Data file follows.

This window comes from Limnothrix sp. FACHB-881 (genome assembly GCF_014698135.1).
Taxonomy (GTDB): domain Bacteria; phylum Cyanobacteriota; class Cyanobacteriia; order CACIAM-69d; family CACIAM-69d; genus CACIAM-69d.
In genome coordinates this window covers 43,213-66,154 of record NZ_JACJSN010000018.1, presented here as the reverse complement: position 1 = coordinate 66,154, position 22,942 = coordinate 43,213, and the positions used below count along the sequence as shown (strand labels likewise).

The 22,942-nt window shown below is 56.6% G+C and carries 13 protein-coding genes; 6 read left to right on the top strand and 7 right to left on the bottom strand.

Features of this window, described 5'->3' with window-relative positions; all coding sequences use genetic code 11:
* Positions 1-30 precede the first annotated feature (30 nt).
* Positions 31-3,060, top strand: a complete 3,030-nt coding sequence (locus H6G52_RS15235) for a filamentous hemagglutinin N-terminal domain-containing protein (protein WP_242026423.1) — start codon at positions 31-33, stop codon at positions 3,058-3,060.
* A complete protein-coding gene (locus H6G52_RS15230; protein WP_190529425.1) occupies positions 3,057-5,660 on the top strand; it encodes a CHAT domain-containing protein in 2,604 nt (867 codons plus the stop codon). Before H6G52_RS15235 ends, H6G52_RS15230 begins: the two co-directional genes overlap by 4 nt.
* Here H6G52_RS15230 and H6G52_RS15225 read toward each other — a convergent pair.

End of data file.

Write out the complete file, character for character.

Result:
This window comes from Limnothrix sp. FACHB-881 (genome assembly GCF_014698135.1).
Taxonomy (GTDB): domain Bacteria; phylum Cyanobacteriota; class Cyanobacteriia; order CACIAM-69d; family CACIAM-69d; genus CACIAM-69d.
In genome coordinates this window covers 43,213-66,154 of record NZ_JACJSN010000018.1, presented here as the reverse complement: position 1 = coordinate 66,154, position 22,942 = coordinate 43,213, and the positions used below count along the sequence as shown (strand labels likewise).

The 22,942-nt window shown below is 56.6% G+C and carries 13 protein-coding genes; 6 read left to right on the top strand and 7 right to left on the bottom strand.

Features of this window, described 5'->3' with window-relative positions; all coding sequences use genetic code 11:
* Positions 1-30 precede the first annotated feature (30 nt).
* Positions 31-3,060, top strand: a complete 3,030-nt coding sequence (locus H6G52_RS15235) for a filamentous hemagglutinin N-terminal domain-containing protein (protein WP_242026423.1) — start codon at positions 31-33, stop codon at positions 3,058-3,060.
* A complete protein-coding gene (locus H6G52_RS15230; protein WP_190529425.1) occupies positions 3,057-5,660 on the top strand; it encodes a CHAT domain-containing protein in 2,604 nt (867 codons plus the stop codon). Before H6G52_RS15235 ends, H6G52_RS15230 begins: the two co-directional genes overlap by 4 nt.
* Here H6G52_RS15230 and H6G52_RS15225 read toward each other — a convergent pair.